A GI is commonly understood as a sign or designation used on products that have originated in a specific place and possess qualities or a reputation that are due to or depend on that place of production. In other words, there is a link between the product and its place of production. If the link is very strong, such that the quality or characteristic of the product is said to result exclusively or essentially from the geographic origin, then the GI is known in some systems as an Appellation of Origin (AO). Wine producers and wine aficionados will likely be familiar with AOs, but in fact, AOs can apply to a variety of other products including cheese, meat, rice, even handicrafts. The connection between a product and the geographic environment may be due to natural factors, like terroir, or human factors, like the traditional means of production. In either case, for AOs, the reputation of the product must rest essentially on the connection to a specific place.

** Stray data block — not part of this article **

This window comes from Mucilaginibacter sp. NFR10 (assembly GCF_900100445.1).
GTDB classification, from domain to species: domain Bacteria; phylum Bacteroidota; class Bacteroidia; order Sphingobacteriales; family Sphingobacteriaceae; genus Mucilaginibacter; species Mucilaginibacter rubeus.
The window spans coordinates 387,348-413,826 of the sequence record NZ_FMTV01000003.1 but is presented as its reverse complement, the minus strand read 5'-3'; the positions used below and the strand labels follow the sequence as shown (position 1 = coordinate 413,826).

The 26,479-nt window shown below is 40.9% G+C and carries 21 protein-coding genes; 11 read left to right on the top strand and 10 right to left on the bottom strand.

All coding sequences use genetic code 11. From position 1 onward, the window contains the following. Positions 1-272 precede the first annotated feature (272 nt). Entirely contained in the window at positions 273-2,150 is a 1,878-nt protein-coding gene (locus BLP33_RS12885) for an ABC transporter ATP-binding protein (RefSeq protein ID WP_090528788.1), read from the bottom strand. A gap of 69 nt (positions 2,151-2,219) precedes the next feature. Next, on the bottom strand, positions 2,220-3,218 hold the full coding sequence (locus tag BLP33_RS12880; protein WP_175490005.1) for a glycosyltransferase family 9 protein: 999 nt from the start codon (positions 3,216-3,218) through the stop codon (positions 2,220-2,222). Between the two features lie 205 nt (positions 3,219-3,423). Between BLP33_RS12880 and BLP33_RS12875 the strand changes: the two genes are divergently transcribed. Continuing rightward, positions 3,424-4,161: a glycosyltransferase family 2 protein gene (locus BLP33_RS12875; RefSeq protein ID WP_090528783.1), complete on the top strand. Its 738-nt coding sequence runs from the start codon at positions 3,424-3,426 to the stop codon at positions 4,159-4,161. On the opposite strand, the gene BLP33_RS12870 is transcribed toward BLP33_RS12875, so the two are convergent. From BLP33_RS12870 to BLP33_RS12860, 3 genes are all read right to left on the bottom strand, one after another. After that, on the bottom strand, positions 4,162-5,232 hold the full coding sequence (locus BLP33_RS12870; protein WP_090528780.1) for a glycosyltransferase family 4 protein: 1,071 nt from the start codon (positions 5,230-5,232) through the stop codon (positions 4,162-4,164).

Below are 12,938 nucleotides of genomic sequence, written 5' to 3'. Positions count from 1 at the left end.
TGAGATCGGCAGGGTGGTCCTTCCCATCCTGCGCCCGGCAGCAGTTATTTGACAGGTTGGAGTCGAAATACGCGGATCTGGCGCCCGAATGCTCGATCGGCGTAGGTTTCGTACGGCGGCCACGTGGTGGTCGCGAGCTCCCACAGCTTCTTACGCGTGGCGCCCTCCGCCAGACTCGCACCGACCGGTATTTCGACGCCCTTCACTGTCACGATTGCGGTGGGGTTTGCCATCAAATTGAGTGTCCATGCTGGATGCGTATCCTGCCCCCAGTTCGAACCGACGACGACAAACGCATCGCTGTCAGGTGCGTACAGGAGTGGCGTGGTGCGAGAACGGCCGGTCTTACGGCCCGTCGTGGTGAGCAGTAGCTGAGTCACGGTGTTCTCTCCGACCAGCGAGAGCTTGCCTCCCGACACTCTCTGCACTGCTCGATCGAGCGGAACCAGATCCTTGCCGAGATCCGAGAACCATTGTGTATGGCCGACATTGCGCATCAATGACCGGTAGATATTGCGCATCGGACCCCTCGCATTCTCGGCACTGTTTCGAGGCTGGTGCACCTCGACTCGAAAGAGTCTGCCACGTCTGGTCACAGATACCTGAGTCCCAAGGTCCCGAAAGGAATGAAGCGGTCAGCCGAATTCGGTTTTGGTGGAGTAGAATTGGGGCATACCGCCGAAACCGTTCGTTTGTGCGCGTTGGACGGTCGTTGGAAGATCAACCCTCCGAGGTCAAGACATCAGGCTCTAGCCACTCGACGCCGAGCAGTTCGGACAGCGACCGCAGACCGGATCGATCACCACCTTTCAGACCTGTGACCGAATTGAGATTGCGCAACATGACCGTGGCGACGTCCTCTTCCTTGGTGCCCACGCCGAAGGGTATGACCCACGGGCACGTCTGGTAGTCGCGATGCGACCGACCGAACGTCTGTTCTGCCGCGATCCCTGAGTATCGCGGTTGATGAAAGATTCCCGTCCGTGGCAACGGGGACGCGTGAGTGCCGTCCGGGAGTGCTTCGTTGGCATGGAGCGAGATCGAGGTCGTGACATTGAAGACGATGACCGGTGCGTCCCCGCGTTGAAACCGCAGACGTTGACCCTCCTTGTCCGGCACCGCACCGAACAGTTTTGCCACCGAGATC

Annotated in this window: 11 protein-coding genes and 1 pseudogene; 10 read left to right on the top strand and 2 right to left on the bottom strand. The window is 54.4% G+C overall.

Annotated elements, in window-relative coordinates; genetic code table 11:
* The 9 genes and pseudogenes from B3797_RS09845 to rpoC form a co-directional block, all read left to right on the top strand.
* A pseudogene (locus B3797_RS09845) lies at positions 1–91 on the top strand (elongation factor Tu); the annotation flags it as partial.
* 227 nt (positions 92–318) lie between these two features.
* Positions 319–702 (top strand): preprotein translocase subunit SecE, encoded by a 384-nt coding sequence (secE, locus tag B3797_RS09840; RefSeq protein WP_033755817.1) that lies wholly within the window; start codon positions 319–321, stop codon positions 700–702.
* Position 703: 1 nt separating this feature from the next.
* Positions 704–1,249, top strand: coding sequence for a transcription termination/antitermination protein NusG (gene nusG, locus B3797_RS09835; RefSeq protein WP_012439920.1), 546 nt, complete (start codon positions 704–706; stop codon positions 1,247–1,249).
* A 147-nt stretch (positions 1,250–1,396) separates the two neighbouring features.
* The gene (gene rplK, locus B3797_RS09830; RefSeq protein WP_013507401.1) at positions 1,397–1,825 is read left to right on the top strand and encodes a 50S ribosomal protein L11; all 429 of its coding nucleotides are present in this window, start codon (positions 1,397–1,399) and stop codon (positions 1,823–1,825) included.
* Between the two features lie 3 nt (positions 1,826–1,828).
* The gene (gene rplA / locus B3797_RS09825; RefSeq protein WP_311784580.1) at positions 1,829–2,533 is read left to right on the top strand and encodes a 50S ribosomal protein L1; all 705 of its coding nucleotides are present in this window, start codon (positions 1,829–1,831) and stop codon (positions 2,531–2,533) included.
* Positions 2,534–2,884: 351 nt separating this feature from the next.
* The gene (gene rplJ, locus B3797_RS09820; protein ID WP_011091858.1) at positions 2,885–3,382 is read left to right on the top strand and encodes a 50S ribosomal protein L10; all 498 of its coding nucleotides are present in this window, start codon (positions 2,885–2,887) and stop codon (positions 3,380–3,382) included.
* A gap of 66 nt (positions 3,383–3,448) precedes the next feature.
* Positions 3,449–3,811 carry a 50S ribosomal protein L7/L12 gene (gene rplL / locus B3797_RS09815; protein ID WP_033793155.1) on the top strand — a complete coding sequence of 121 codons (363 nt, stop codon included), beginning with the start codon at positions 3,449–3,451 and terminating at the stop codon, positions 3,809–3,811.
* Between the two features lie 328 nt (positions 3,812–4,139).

The quintessential example of an AO applied to food is Roquefort cheese. It is produced in a very specific manner in the SW French town of Roquefort-sur-Soulzon, from the milk of indigenous sheep in a manner that involves traditional know how, including aging the cheese in local cliffs for two weeks. It’s hard to imagine a product more tied to a specific place with a sound rationale for preventing others from impersonating a true Roquefort.  For GIs, a somewhat looser association with a geographic place is required. It is sufficient for a GI that a given quality or characteristic of a product originate in a specific place; not all steps of production must be conducted in that place for the GI to be acceptable.